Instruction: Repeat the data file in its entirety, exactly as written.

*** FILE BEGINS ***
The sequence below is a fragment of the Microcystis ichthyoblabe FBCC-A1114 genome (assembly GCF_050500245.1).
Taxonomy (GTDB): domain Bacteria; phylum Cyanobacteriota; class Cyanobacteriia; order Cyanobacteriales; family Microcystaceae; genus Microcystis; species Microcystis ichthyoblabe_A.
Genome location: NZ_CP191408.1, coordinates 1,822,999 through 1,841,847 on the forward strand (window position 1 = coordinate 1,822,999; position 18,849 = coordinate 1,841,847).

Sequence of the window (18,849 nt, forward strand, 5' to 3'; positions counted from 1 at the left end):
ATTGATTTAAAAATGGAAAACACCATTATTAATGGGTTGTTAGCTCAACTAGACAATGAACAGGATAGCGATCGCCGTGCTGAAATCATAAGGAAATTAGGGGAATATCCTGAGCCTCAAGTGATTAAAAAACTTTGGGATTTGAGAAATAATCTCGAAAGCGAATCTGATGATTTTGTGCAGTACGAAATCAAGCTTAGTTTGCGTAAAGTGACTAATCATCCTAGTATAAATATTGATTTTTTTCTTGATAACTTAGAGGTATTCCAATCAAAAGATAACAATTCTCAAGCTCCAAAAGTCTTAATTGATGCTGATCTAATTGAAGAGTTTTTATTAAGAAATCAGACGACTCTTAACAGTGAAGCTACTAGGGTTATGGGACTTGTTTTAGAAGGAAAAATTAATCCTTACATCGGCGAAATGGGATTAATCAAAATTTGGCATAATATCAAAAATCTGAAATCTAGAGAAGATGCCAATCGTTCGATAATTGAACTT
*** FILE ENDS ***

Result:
The sequence below is a fragment of the Microcystis ichthyoblabe FBCC-A1114 genome (assembly GCF_050500245.1).
Taxonomy (GTDB): domain Bacteria; phylum Cyanobacteriota; class Cyanobacteriia; order Cyanobacteriales; family Microcystaceae; genus Microcystis; species Microcystis ichthyoblabe_A.
Genome location: NZ_CP191408.1, coordinates 1,822,999 through 1,841,847 on the forward strand (window position 1 = coordinate 1,822,999; position 18,849 = coordinate 1,841,847).

Sequence of the window (18,849 nt, forward strand, 5' to 3'; positions counted from 1 at the left end):
ATTGATTTAAAAATGGAAAACACCATTATTAATGGGTTGTTAGCTCAACTAGACAATGAACAGGATAGCGATCGCCGTGCTGAAATCATAAGGAAATTAGGGGAATATCCTGAGCCTCAAGTGATTAAAAAACTTTGGGATTTGAGAAATAATCTCGAAAGCGAATCTGATGATTTTGTGCAGTACGAAATCAAGCTTAGTTTGCGTAAAGTGACTAATCATCCTAGTATAAATATTGATTTTTTTCTTGATAACTTAGAGGTATTCCAATCAAAAGATAACAATTCTCAAGCTCCAAAAGTCTTAATTGATGCTGATCTAATTGAAGAGTTTTTATTAAGAAATCAGACGACTCTTAACAGTGAAGCTACTAGGGTTATGGGACTTGTTTTAGAAGGAAAAATTAATCCTTACATCGGCGAAATGGGATTAATCAAAATTTGGCATAATATCAAAAATCTGAAATCTAGAGAAGATGCCAATCGTTCGATAATTGAACTT